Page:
The lead paragraph states;" A tornado swept out of the sea and hit a beachfront neighborhood in New York City on Saturday...". Sorry, tornadoes don't come from the sea, they form from thunderstorms.
Next paragraph says,"Videos taken by bystanders showed a funnel cloud sucking up water, then sand, and then small pieces of buildings...". Funnel clouds don't touch the ground. If it does, it's then called a tornado. Tornadoes don't "suck" stuff up like a giant vacumn cleaner hose. Extreme wind sheer around the vortex rips things apart and blows them through the air. The result may at times make the tornado appear to be sucking things off the ground but that is not actually the case.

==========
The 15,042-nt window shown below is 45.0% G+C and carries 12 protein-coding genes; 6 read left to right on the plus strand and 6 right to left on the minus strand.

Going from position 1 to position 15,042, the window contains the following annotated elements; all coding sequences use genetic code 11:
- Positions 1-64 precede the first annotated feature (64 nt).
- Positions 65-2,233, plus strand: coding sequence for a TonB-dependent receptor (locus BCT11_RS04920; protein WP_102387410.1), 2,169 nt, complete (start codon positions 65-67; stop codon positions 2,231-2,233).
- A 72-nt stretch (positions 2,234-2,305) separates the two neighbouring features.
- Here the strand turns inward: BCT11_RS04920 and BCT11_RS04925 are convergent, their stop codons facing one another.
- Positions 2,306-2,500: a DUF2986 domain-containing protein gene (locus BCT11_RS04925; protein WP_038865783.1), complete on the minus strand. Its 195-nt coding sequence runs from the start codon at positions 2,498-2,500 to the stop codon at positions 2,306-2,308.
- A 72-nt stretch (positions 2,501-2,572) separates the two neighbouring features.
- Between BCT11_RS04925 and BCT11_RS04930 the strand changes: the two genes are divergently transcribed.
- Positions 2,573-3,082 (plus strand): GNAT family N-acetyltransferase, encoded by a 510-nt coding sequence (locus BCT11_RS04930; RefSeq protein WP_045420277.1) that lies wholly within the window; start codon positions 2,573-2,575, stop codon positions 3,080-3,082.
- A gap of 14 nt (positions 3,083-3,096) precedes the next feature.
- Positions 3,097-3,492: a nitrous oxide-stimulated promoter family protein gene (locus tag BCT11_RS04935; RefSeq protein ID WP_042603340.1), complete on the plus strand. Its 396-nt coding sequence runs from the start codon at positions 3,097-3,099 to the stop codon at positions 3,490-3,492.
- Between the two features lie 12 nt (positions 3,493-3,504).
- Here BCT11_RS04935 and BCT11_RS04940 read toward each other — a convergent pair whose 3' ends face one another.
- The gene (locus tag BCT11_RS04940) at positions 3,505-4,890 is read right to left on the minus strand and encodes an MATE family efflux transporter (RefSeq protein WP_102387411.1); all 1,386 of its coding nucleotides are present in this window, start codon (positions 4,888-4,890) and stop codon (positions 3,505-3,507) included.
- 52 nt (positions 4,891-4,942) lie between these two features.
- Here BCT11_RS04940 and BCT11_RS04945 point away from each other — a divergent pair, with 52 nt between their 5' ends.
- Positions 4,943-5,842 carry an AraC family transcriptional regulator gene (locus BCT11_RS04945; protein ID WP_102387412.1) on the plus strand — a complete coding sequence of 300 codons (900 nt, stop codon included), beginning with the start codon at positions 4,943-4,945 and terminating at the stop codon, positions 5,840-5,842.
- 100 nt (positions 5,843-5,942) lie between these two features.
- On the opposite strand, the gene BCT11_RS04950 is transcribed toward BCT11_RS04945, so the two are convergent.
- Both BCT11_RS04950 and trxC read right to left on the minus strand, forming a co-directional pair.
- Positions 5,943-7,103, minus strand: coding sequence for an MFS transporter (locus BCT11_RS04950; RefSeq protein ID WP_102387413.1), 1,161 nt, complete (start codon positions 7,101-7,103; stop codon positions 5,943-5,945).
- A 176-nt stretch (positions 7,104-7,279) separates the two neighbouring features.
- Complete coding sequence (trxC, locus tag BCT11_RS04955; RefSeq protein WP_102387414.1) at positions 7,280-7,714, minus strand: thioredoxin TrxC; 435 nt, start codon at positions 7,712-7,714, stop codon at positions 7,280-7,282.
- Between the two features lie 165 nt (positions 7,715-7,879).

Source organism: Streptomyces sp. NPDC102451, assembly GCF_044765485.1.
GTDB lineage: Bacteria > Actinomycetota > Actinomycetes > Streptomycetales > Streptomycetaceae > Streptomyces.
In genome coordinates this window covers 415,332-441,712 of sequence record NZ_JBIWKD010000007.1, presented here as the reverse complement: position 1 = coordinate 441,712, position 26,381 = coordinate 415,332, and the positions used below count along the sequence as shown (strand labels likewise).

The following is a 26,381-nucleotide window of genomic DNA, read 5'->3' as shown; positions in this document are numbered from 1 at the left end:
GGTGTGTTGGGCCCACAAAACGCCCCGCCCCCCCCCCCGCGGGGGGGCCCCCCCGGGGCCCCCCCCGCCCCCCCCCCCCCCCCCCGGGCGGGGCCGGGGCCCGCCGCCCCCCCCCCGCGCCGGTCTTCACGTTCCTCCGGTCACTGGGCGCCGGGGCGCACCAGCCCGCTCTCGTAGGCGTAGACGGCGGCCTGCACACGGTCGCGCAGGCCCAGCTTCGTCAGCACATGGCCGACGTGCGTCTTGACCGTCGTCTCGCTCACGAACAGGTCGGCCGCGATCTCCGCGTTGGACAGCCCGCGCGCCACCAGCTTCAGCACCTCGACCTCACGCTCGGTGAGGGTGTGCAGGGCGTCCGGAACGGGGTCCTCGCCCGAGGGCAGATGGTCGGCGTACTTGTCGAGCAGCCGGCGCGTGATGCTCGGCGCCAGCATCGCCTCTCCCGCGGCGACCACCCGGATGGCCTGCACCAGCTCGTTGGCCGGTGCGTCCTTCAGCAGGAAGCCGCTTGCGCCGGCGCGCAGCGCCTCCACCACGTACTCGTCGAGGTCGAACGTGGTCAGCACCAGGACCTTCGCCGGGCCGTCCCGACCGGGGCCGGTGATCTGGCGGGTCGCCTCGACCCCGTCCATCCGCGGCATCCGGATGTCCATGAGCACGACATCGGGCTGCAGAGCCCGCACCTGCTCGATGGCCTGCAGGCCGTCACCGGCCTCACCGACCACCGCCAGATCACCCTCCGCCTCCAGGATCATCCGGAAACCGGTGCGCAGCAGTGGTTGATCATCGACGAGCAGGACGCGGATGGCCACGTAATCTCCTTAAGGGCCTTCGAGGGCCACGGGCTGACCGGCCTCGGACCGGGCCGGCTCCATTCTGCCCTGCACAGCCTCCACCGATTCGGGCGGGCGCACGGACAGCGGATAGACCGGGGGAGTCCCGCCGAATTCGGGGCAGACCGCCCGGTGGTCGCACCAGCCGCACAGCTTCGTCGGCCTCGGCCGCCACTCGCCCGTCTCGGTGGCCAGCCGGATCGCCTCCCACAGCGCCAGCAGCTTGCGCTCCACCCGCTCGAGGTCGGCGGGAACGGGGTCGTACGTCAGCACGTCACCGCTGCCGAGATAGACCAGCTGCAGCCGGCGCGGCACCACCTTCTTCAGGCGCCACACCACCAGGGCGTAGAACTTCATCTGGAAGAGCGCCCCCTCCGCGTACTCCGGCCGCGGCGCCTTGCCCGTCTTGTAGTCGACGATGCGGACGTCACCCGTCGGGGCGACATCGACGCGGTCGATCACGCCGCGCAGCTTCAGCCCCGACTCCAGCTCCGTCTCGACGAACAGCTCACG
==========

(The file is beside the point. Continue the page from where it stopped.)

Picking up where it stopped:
When people read this kind of journalism, they develop the wrong concepts about the world around us which educators in turn have to reteach correctly or we end up with "dark ages" knowledge like alchemy. Meteorology is often a victim of this because many people have folklore knowledge of the weather which most times is only somewhat correct. It is my hope that someday we will understand the importance of teaching Earth Sciences, not just Life and Physical Sciences, so our future generations can be as knowledgeable about all the parts of the world we live in.